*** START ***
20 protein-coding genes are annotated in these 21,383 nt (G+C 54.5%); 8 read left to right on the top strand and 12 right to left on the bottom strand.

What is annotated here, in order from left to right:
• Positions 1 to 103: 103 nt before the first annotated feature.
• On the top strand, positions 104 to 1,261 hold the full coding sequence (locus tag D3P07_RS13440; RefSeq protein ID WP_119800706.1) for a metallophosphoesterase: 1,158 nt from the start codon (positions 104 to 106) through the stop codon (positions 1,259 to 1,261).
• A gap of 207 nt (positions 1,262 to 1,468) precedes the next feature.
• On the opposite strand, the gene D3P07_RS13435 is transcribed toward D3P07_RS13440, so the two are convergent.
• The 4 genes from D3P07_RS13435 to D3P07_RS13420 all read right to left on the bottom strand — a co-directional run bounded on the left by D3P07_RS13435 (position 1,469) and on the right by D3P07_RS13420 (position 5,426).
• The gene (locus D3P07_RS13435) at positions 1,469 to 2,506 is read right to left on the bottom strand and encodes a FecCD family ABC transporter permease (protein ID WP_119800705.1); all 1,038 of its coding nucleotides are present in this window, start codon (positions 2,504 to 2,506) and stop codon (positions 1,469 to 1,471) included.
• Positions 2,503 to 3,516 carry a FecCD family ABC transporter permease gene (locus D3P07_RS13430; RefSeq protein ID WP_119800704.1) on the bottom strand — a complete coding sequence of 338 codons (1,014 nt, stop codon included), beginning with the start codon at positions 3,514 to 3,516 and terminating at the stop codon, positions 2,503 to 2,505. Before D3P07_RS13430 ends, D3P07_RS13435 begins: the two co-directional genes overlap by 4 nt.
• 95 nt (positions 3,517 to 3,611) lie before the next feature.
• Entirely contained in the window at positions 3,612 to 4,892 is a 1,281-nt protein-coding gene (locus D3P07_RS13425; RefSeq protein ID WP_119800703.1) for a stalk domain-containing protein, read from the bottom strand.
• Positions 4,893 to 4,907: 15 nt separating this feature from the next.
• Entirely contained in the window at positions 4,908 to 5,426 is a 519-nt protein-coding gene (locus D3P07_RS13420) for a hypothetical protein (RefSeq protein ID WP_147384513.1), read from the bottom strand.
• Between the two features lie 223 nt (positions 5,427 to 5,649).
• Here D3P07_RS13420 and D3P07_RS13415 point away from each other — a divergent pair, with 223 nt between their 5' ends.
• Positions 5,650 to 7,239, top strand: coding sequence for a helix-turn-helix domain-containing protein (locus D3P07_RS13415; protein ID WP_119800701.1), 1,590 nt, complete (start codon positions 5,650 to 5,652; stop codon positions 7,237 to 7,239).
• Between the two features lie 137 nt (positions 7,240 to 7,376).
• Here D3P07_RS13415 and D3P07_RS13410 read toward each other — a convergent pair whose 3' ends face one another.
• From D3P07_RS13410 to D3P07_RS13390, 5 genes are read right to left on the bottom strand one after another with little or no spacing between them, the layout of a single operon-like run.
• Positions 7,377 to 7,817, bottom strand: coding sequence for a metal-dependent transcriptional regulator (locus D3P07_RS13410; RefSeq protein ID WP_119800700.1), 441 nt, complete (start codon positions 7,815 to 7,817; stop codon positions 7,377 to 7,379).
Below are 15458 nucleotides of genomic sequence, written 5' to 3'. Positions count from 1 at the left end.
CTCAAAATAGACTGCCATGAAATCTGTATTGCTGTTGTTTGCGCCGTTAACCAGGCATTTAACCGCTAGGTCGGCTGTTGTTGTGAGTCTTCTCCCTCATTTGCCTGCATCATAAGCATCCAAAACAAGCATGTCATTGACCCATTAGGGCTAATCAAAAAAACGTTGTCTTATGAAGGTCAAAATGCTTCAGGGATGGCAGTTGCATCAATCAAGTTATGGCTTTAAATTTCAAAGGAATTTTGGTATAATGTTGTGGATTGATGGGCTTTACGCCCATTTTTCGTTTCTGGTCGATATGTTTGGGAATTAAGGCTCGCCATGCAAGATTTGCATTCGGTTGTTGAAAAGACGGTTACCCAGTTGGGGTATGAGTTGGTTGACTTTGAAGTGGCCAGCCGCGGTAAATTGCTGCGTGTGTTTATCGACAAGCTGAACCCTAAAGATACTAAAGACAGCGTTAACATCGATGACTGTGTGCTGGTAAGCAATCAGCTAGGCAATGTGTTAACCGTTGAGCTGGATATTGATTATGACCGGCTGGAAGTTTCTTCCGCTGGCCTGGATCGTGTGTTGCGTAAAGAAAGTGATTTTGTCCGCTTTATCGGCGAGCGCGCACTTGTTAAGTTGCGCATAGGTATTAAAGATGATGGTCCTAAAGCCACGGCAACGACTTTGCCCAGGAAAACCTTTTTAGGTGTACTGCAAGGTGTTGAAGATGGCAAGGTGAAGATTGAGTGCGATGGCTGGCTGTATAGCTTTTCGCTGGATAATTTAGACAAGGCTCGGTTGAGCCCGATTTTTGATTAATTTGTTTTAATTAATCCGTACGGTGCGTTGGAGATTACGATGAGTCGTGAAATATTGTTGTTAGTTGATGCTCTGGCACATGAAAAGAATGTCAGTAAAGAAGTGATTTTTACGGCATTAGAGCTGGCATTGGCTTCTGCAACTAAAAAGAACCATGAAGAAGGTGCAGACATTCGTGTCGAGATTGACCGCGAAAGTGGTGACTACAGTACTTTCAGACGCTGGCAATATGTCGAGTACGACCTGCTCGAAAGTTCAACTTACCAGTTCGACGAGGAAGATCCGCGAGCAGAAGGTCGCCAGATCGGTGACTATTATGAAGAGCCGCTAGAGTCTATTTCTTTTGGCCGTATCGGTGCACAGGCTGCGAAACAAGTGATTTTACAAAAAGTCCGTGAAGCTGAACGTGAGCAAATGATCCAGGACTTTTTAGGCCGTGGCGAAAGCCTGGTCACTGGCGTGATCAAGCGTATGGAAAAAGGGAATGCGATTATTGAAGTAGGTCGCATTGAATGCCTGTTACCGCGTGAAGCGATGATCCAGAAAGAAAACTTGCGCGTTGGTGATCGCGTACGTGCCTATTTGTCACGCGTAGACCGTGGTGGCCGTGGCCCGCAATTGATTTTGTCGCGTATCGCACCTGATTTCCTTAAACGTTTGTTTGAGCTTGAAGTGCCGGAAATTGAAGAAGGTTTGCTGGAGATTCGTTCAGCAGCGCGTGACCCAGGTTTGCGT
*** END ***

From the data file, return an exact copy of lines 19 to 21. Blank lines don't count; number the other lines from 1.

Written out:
• From D3P07_RS13410 to D3P07_RS13390, 5 genes are read right to left on the bottom strand one after another with little or no spacing between them, the layout of a single operon-like run.
• Positions 7,377 to 7,817, bottom strand: coding sequence for a metal-dependent transcriptional regulator (locus D3P07_RS13410; RefSeq protein ID WP_119800700.1), 441 nt, complete (start codon positions 7,815 to 7,817; stop codon positions 7,377 to 7,379).
Below are 15458 nucleotides of genomic sequence, written 5' to 3'. Positions count from 1 at the left end.